I came across a recipe for fresh butter on The Simple Spatula the other day, and it inspired me to try it for myself. I have made butter only once before. It was 1985. I was wearing charm necklaces and knee-highs and saddle shoes and still had naturally platinum blonde hair. My kindergarten teacher, Mrs. McGee, was teaching us about food science. I remember little about this section of lessons apart from a series of glass jars filled with different food bits (apples, cheese, oreos) that we monitored every day for mould growth, weird smells and other changes that make wide-eyed 5-year-olds squeal…. And I remember making butter.
We sat in our sharing circle on the itchy, brown standard-issue school carpet and tried to sit still as Mrs. McGee explained that we were going to change the milk in the giant mason jar she was holding into butter. And then she started to shake it. She shook it to her left and right and above her head, and after a little while, she passed it to one of my classmates. And shaking commenced. I don’t remember how long it took 13 kindergartners to churn butter, but I remember holding that huge glass mason jar full of cream in my tiny paws. My finger tips barely reached around the glass and I remember how carefully I had to shake it for fear of dropping the thing and ruining the butter experiment for everyone. And sure enough, by the end of the afternoon, we had created butter.
25 years later… I picked up a pot of double cream (300ml for 84p) and headed back to the house to search for a mason jar. It’s funny… I feel like in America, everyone’s mom has a mason jar in the back of some cupboard. But here in the UK, that is not the case. I ended up washing out (repeatedly) a big old jar of curry paste until it stopped smelling like a curry house. I poured in the cream and added a big pinch of salt (which will be bigger next time) and in my haste to get shaking, I proceeded to dent the lid and damage the seal! Not to worry. MacGuyver viewing came in handy.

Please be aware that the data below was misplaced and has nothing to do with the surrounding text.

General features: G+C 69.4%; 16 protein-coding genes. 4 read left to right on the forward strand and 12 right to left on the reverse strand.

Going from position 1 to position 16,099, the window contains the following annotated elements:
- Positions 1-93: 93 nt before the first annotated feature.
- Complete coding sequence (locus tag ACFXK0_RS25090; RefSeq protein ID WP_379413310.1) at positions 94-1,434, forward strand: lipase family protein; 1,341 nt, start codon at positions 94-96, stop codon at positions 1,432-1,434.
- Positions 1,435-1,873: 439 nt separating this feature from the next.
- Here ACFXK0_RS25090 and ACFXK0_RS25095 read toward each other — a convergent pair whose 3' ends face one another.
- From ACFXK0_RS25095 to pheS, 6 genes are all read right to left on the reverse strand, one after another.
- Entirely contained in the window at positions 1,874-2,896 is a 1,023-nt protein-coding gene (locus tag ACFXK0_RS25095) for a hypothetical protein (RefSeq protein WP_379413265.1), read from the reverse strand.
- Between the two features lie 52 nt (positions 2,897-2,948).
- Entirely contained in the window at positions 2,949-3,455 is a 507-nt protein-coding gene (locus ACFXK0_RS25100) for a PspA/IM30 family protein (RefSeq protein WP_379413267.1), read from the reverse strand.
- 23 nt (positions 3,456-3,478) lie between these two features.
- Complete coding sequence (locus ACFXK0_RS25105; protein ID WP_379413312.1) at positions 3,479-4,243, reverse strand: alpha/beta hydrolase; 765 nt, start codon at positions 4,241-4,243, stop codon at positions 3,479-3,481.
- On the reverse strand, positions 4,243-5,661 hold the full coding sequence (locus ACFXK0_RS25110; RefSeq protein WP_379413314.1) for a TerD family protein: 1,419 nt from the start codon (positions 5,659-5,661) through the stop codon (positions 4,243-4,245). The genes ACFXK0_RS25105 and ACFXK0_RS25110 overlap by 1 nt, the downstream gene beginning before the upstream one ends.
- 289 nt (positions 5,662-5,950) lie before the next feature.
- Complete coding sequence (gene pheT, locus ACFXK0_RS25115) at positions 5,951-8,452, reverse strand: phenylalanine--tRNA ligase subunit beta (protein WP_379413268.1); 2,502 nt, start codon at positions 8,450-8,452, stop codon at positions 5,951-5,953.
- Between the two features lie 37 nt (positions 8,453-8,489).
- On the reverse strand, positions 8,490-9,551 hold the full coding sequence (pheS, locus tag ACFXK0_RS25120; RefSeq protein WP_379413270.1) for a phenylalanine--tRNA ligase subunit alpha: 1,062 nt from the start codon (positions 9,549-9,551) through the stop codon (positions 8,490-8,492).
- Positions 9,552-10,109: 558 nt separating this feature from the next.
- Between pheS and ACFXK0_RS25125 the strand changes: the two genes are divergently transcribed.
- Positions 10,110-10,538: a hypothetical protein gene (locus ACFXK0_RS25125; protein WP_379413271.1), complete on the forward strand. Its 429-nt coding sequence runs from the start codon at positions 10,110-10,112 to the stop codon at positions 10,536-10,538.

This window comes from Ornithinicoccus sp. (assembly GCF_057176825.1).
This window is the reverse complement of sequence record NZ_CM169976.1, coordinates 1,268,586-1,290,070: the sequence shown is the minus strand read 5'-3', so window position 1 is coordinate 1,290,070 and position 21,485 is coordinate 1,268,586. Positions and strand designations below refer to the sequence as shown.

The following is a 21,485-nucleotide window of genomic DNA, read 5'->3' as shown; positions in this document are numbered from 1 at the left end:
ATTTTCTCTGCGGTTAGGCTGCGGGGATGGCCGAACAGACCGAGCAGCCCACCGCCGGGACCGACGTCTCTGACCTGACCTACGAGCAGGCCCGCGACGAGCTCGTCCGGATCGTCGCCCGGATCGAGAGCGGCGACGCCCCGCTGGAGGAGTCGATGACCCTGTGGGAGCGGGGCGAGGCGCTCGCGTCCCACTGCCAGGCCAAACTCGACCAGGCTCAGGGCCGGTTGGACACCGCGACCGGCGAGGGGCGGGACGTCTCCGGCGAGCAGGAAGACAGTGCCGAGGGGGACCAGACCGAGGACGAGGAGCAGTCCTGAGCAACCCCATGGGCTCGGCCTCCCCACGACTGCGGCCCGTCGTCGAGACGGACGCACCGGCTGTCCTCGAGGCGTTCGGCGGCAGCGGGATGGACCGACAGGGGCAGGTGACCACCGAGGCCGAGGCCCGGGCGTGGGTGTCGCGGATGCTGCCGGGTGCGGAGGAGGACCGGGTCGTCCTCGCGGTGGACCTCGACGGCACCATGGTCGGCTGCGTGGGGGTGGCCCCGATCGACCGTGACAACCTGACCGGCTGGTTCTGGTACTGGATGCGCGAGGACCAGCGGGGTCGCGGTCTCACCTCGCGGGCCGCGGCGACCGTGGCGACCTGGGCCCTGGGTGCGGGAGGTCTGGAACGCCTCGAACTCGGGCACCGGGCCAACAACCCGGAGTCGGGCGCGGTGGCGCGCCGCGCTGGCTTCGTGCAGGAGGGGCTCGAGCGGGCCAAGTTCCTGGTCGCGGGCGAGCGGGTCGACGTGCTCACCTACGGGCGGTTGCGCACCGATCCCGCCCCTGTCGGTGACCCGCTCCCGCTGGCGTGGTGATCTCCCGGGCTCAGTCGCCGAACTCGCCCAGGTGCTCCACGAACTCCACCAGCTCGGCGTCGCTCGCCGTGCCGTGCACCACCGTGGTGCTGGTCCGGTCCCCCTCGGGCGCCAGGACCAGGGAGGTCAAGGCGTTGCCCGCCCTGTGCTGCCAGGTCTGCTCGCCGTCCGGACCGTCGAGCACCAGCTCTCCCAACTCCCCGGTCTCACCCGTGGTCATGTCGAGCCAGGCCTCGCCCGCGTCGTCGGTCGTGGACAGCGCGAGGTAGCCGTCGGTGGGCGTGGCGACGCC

In all it took about 20 minutes of vigorous shaking (including some breaks to rest the arms) before the solids separated from the liquids and I shouted right in Jonny’s face “I DID IT! I MADE BUTTER!” I shouted because I was so surprised that it finally worked. The separation seems to happen in an instant, right as you’re about ready to throw the jar against the wall because all you’ve managed to do is make really thick salty whipped cream and sweat profusely. I shook the jar for an extra couple minutes until I had a nice big solid lump of butter in a jar of liquid buttermilk. It was like 1985 all over again.
So is making butter it really worth it? I say so. The flavour is light and delicious, and you can control the salt content so it’s just to your liking; the texture is smooth and it’s perfectly melty on hot bread or muffins. Homemade butter doesn’t keep quite as long as processed butter, and making your own won’t save you 10p. But think of all the calories burned before calories consumed! I’m hooked on it and will be making more again very soon.
Betty Botter had some butter,
“But,” she said, “this butter’s bitter.
If I bake this bitter butter,
it would make my batter bitter.
But a bit of better butter–
that would make my batter better.”
So she bought made a bit of butter,
better than her bitter butter,
and she baked it in her batter,
and the batter was not bitter.
So ’twas better Betty Botter
bought made a bit of better butter.
To make fresh butter:
Combine heavy cream with salt, to taste, in a jar and shake vigorously until the solids separate from the liquids.
Drain the buttermilk (reserve it to make something else!) and pat your butter with paper towels to dry it off a bit. This will help it keep longer.
Refrigerate an air-tight container.